It doesn’t matter what you do with a room. If you start with the right floor, you’re going to get the job done right. So what’s new? What new ideas are challenging the tried-and- true?
One of the hottest trends in flooring is Luxury Vinyl. Yes, it sounds like a contradiction, but according to Scott Humphrey, CEO of the World Floor Covering Association, vinyl can duplicate any surface—from wood to marble, thanks to extraordinary photo technology.
“You may have to look twice to see that it’s vinyl.” Humphrey says “It’s the fastest-growing portion of the industry in the past two years.”
Okay, so calling it “luxury” may be a bit of a stretch, but technology has given vinyl a new look. At its most basic, the process of producing it amounts to taking a photo of wood and printing it into the significantly less expensive vinyl flooring, but as Humphrey points out, anything you can take a picture of, you can make it into vinyl tile.
Humphrey says, “It can go anywhere — some of it looks like marble and people put it in elegant bathrooms.”
While luxury vinyl is a world apart from its origins, it still shares two things in common with its predecessors—it’s the perfect floor for bathrooms, kitchens or anyplace wet or in need of frequent mopping, and it’s still a great surface for walking.
Humphrey reports that carpet is getting more environmentally friendly.
“Everybody is making carpet that’s green,” he said. “They have factories that do this all across the United States. Shaw (Floors) is the only one that recycles nylon into carpeting, but a lot of companies melt down polyester and make new fiber over and over.”
Softer textures are the cutting-edge trend in the carpet business.
“The thing that has been most surprising to me is the return of luxury carpet,” he said. “Some of it is the softest carpet I’ve ever felt.”
He particularly cited Shaw’s Caress line (nylon, with a new way of processing the fiber) and Mohawk Flooring’s SmartStrand Silk line (a nylon product that the company says uses three times the number of fibers of other carpet). In terms of carpet styles, the current favorite is a broad genre called cut-and- loop, in which the pile is partly cut and partly looped to create a sculpted look or pattern, Humphrey says. Carpet pads are better than ever, too. Dense rubber holds up better and provides more bounce to the ounce than fabrics and rubbers of old.
With the advent of the “great room” concept that unites kitchen and family rooms into one expansive space, it’s become common to see hardwoods on kitchen floors and every other room in the home. Preferences in hardwoods are leaning toward darker stains, with a growing interest in gray tones. Trends are also toward larger planks or toward using multiple-sized planks and toward more exotic species — hickory, cherry, walnut. Oak, maple and heart pine continue in popularity. Look for more wood floors that have been hand-scraped and hand-textured.
Humphrey says, “People are willing to pay for a new floor, but they want it to look old.”
A growing segment of the market is interested in reclaimed woods, which have been salvaged from older residential flooring or even from old barns. “Or, a lot of companies are taking new hardwood and making it look old,” Humphrey said. “It’s like what happened with blue jeans — making them look worn.” New factory-finished hardwood flooring offers all the charm of reclaimed timber — right down to that timeless hand-hewn look — but without the high costs associated with true salvaged lumber. Factory-finished wood will stand up to moisture fluctuations better than any wood flooring that is finished onsite, as well.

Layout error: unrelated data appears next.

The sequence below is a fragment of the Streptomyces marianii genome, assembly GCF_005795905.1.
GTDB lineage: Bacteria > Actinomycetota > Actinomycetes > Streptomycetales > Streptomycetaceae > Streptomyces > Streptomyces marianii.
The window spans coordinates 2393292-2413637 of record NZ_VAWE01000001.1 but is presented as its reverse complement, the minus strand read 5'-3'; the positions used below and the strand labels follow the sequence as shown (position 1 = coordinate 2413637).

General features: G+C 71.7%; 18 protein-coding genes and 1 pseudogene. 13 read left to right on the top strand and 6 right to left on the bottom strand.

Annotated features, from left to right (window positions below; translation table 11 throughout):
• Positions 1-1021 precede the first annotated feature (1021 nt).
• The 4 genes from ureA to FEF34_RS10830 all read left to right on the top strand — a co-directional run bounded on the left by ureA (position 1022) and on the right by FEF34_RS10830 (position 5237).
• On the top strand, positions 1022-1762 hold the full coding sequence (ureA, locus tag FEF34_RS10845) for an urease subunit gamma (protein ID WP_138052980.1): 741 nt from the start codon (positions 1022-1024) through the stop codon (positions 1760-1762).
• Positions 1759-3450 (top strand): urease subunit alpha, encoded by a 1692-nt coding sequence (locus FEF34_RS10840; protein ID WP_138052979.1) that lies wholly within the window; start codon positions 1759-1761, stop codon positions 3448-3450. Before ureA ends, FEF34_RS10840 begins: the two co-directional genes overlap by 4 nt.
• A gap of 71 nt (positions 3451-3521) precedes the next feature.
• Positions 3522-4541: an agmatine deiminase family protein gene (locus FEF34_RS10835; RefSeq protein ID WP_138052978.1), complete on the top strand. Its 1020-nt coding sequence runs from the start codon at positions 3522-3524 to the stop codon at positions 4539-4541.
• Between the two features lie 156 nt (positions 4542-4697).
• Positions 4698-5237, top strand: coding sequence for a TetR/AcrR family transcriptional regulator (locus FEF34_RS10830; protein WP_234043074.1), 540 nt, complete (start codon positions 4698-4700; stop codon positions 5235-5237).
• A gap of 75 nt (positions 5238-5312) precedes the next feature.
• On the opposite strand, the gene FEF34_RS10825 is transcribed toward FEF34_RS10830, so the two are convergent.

“Bamboo is getting better,” Humphrey says. “I haven’t heard much about the shrinkage issue in a couple of years.”
Look for bamboo to be produced in an array of colors and plank widths. As with all wood flooring, it’s best to keep bamboo out of moisture-prone rooms like kitchens and baths.
Ceramic tile is getting bigger. Sizes larger than the traditional 12-by- 12 are growing in popularity, although there are a lot of regional preferences. In the Denver area, for example, sizes like the 12-by- 24 tile are catching on. Popular styles look like fabric, wood or even concrete.
“And those digital prints that you see on laminate countertops and vinyl tile — they’re also doing that on ceramic tile, so that you might also see tiles that look like hardwoods,” Humphrey says.
It’s important to remember that large-format tiles are heavy, and require a perfectly level substrate and a professional installer for the job to come out right. Tiles made of recycled glass and terrazzo are gaining favor. They’re sleek and easy to clean and add contemporary flair to an environment.
Known for its amazing acoustic-insulating qualities, cork flooring also is much more comfortable to walk on than traditional hardwood and most certainly tile and today’s options span the color palette. Thanks to new factory finishes, cork is far more durable than it was just a few decades prior, but it is susceptible to moisture damage and will fade when exposed to sunlight.
Modern minimalist décor looks great on a poured sea of concrete. It looks extraordinarily clean and sleek, and can be colored or designed to suit any taste. Of course it washes well and wears like… well, concrete. But there are downsides prospective owners need to consider—it never gets warm, and there is no cushioning, so walking on it, or standing in place—like cooking a meal—can be mighty uncomfortable.
There’s a floor for every room and for every homeowner. Offer up some unexpected suggestions and check out the latest patterns and colors in hardwood, laminates, tiles, carpet and luxury vinyls.